# [Ray Tracing] Wavefronts & Reception Sphere

1. Jun 24, 2009

### whitenight541

Hi all,

I'm confused about the concept of wavefronts in ray tracing .. each ray is considered a wavefront? or what exactly is a wavefront in ray tracing?

In the reception sphere, it is mentioned that only one ray should be received from an actual path. I don't get it .. does this mean that if a ray is received then after some tracing the ray is reflected and reached the receiver again it shouldn't contribute again to the total power received?

Some papers also describe the double count problem. I don't understand what this problem is about .. I think it has something to do with wavefronts (which I'm confused about)

2. Jun 25, 2009

### Andy Resnick

I'm a little confused by your terms- I don't know what a 'reception sphere' is.

In geometrical optics, the rays are normal to the wavefront, but the wavefront is usually not something to consider in geometrical optics. Aberrations are treated differently in ray optics vs. wave optics.

3. Jun 25, 2009

### Born2bwire

Each ray represents a "local" plane wave. The wave front is simply a plane wave that is normal to the ray and has an area defined by the ray tube (which expands due to dispersion as the ray travels).

I am not sure about what this reception sphere is or about how you expect a ray to contribute to the total power. If I recall correctly, no ray is used for the observeables. The rays are used to find the excited surface currents on your scatterer. Then, you take the currents and integrate them with the Dyadic Green's function to find the scattered fields. The direct field is a separate problem, which I guess you could use a "ray" to figure out as well but really you define the excitation in the beginning, this is known and so the direct field is a separate and easier problem.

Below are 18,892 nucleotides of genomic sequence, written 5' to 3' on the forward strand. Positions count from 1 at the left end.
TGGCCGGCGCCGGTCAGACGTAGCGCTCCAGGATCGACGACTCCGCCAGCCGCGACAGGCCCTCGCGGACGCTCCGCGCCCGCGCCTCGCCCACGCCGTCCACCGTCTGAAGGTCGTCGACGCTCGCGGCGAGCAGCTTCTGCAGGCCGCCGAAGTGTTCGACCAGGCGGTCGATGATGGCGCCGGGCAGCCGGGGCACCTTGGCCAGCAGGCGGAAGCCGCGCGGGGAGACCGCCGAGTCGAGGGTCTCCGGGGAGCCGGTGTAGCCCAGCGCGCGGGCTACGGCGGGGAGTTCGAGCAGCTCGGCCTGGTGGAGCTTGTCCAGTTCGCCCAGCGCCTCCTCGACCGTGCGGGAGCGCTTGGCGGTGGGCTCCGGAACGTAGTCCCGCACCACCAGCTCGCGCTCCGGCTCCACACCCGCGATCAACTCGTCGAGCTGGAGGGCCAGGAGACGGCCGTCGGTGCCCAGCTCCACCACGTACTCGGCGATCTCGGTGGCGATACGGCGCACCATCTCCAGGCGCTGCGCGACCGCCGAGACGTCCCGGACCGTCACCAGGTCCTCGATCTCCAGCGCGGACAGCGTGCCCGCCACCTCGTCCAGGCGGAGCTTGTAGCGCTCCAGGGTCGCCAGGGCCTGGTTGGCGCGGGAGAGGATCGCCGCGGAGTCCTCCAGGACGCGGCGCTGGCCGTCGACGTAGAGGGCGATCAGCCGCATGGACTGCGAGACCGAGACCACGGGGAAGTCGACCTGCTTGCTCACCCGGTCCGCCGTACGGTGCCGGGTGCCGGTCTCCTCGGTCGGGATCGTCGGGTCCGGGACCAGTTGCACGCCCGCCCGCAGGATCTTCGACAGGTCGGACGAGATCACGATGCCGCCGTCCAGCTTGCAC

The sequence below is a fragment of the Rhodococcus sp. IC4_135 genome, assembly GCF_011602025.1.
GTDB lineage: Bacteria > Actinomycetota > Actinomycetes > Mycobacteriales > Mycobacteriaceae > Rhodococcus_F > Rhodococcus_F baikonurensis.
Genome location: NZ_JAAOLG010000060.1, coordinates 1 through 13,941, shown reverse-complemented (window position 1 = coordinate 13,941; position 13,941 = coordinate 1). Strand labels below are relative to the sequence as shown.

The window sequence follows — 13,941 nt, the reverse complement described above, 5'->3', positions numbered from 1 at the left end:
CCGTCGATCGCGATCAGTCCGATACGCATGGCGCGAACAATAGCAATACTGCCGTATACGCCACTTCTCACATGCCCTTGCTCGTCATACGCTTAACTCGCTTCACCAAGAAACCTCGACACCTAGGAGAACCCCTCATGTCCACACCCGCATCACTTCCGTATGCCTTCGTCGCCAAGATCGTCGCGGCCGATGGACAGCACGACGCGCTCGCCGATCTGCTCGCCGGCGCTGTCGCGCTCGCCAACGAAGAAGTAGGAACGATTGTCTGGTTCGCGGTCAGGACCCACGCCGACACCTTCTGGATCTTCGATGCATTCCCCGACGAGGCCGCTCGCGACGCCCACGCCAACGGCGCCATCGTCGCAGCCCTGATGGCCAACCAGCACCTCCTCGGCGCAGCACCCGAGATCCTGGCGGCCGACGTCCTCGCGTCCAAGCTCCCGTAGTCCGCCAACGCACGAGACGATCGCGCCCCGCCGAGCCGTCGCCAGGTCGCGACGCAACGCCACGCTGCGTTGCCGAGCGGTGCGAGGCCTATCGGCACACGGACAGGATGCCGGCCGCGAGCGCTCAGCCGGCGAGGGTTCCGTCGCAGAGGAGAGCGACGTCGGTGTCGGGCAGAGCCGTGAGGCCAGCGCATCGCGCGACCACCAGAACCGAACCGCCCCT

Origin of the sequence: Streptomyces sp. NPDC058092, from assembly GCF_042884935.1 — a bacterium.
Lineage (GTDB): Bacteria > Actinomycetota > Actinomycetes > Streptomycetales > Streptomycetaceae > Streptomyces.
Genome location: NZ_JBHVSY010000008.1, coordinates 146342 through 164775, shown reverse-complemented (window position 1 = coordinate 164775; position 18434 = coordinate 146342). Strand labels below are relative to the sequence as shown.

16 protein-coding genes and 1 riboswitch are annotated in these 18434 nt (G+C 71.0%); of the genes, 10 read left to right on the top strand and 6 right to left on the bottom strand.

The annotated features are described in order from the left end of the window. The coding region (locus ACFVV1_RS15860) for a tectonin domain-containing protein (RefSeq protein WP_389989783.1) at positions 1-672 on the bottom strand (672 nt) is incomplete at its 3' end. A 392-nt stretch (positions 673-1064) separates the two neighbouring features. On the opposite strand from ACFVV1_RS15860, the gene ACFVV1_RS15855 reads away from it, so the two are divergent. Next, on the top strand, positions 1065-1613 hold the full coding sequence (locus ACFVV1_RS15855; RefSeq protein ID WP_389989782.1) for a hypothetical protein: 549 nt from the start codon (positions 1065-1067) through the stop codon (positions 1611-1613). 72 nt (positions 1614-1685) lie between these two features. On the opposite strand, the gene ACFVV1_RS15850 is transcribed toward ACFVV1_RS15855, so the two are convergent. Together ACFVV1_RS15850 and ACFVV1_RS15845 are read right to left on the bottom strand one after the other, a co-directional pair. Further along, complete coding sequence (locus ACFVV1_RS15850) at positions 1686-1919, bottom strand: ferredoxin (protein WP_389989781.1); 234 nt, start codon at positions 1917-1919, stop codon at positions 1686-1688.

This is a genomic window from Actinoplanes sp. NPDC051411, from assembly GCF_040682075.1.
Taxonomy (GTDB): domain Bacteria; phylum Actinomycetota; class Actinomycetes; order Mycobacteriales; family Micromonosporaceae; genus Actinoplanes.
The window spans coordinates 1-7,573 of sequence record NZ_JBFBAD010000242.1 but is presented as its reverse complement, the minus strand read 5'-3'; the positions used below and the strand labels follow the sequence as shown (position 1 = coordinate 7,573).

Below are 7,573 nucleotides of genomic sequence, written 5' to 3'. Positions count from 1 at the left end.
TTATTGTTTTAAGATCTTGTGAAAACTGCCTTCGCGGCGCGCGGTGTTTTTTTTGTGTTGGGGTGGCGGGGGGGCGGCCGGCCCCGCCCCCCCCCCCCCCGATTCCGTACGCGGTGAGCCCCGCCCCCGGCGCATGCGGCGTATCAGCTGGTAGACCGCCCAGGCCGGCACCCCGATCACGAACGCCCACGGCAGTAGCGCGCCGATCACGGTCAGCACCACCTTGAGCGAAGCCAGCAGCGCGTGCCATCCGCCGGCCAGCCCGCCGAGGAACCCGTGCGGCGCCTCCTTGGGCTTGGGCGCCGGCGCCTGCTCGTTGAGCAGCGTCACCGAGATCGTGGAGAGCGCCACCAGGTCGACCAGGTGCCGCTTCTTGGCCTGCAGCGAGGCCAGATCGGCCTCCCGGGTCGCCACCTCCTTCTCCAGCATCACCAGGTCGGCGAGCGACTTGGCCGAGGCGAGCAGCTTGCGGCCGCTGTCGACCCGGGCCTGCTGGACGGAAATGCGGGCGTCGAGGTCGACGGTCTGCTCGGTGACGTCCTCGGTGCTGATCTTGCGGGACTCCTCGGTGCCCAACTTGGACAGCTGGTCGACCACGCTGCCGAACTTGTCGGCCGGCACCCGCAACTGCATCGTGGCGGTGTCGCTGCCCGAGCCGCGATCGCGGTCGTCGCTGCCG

I can't remember what double counting is, I read about in the documentation but I can't remember what it is.

4. Jun 26, 2009

### whitenight541

The reception sphere is a technique to determine with rays are actually received by a receiver. It constructs a sphere around the receiver with radius proportional to the angular separation between rays and the total unfolded distance traveled by the ray. If the ray lies within the sphere then it is received and it contributes to the total field at that receiver.

I think I understood the double count problem:

Apart from ray tracing, we can imagine the waves emitted from the source as spherical waves increasing in size as they move away from the source. The wavefront is spherical in that case. If we divide the wavefront (at distance r) which is a sphere using hexagons, I think each of these hexagon would represent the wavefront of a ray. Each ray has a well defined non-overlapping wavefront with the neighboring rays.

If we return to the reception sphere concept, we construct the sphere about the receiver and say that the ray is received if the ray lies within that sphere. We can reverse things a little bit and say that the ray is received if the receiver lies within the wavefront of the ray. The wave front is hexagonal while the reception sphere is obviously spherical. The hexagonal shape is approximated by a sphere and that causes the double count problem (since now parts of the wavefronts overlap)

Does this make any sense? :D